Inhalant Addiction Treatment

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Inhalant Addiction Treatment

People will stretch the limits on almost anything, especially teenagers. That is why inhalant addiction treatment is to vital to the health and well-being of a young person who makes the decision that inhaling glue, household cleaning solvents, paint thinner, or any other noxious chemical for the purpose of getting high is in far more trouble than they realize. Inhaling a substance can produce a high very quickly, as the substance is absorbed into the bloodstream quickly and gets to the brain quickly.

Often people will sniff the chemical, like taking the top off a perfume bottle to catch a whiff of the fragrance, only it is an intense inhalation. Believe it or not, some will inhale gasoline fumes, paint, aerosol sprays, glue, anything that will produce a high. They can open the can and inhale, or pour some of the chemical on to a rag and sniff it at close range.

Looking for a “HIGH”

Young people will try this because it’s a new experience and they’re looking for a kick. Older people may use common household chemicals to get high because they can’t afford anything else. But teens are probably the most likely group of people to use this, because it’s easily accessible and they’re bored and want something to do. A friend of mine is a missionary in Senegal and reports that young kids on the streets are addicted to sniffing glue.

Inhalants will produce a short-term intoxication, usually lasting less than an hour and because of this, the user keeps sniffing to keep the high going. They may experience some of the same general types of effects, such as euphoria, inhibition, hallucinations. And, like other drugs, the effects might also include drowsiness, delusions, mental confusion.

Obviously chemicals such as paint, gasoline and floor cleaner can also cause nausea, vomiting, a runny nose, nosebleeds and cough, and vision problems. Users who repeatedly sniff chemicals are at risk of overdose and even death.

Warning signs of addiction

Just like people who take cocaine or opioids, inhalant users will get bodily warning signs of trouble. Cardiac problems can arise, resulting in a heart attack. Respiratory failure is another possibility. It’s not uncommon for a person to overdose and die, even the first time they try an inhalant.

Many chemicals contain extremely dangerous toxins, which are absorbed in the body and can cause irreparable damage. The symptoms may be hard to detect. People will become depressed or anxious, they can also be violent, irritable and experience any number of ill effects.

The important thing is to get people into treatment. Inhalant addicts are more often than not psychologically addicted to the chemical, not necessarily physically addicted, although that is possible. The physical damage can be irreversible, so getting them off the substance is important.

Treatment is needed

Inhalant addiction treatment is important because people who have fallen into that hole need to learn how to rebuild their lives, live without the substance and be productive and happy. There are some options on treatment, but some of the more desirable are in-patient, residential settings, where counselors can have hands-on, daily contact with addicts.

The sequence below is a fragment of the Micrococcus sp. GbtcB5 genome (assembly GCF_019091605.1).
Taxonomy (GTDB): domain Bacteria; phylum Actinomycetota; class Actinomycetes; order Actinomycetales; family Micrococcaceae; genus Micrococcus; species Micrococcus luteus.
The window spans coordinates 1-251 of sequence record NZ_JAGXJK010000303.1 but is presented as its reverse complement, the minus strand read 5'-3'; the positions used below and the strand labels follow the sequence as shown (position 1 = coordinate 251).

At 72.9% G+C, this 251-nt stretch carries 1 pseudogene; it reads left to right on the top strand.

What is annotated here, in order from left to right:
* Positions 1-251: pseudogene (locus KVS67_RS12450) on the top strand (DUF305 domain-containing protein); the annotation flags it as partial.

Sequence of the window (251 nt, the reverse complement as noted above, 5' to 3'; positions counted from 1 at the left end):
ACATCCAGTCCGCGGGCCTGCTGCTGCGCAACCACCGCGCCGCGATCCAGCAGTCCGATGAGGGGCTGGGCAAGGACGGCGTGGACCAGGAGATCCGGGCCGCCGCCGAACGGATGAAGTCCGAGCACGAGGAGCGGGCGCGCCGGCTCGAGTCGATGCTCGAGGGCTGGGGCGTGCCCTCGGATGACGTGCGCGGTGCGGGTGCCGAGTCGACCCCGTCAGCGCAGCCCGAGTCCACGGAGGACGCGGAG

For those who do not have the financial resources for in-patient, there is also hope through therapeutic groups, 12 Step programs and individual counseling. It is important for families, especially parents of teenagers, to select a treatment program that will address the specific issues facing the addict.

An inhalant addict needs something different from an alcoholic, so treatment has to be tailored to meet those needs.

The sooner they receive inhalant addiction treatment the better, because as stated inhalants are very toxic and the physical damage to their brain and body can be permanent and significant. It is also important to know whether or not another substance is being used, so while a teenager for example may be using inhalants, he/she may also have had access to other dangerous and illegal drugs.

Steps to take

If you find out you child is using here are the inhalant addiction treatment steps to take IMMEDIATELY.

  • Call your doctor and have your child get a complete physical and psychological examination informing the doctors as to which substances were being abused and inhaled.
  • Enroll your child in Teen Challenge program or some other adolescent treatment program that is inpatient if necessary to stop your child from having any access to the inhalant.
  • He/she must have NO ACCESS to the abused substance and remember addicts are very clever and with find what they want by ANY means necessary!
  • You and your family need to join Al-anon or a program like Celebrate Recovery (offered at churches) so that you learn everything you can about addiction and recovery. You will work the 12 step program so that you can help your child to go through the steps.
  • Get you child into weekly counseling to help identify and address any psychological or emotional issues he/she is struggling with that may have lead to the inhalant abuse.

Get the problem identified and get help!

The important thing is to get the problem identified and do not be afraid to seek help. Al-Anon is a solid organization and can offer good advice, counsel and support. Inhalant addiction treatment can be successful if the addict allows the process to move forward. Don’t ignore the signs and expect it to go away, it won’t.

This completes our section on Inhalant Addiction Treatment; visit our homepage for more information.

and Finally Remember:

"Ask and it will be given to you; seek and you will find; knock and the door will be opened to you. For everyone who asks receives; he who seeks finds; and to him who knocks, the door will be opened."
- Matthew 7:7-8

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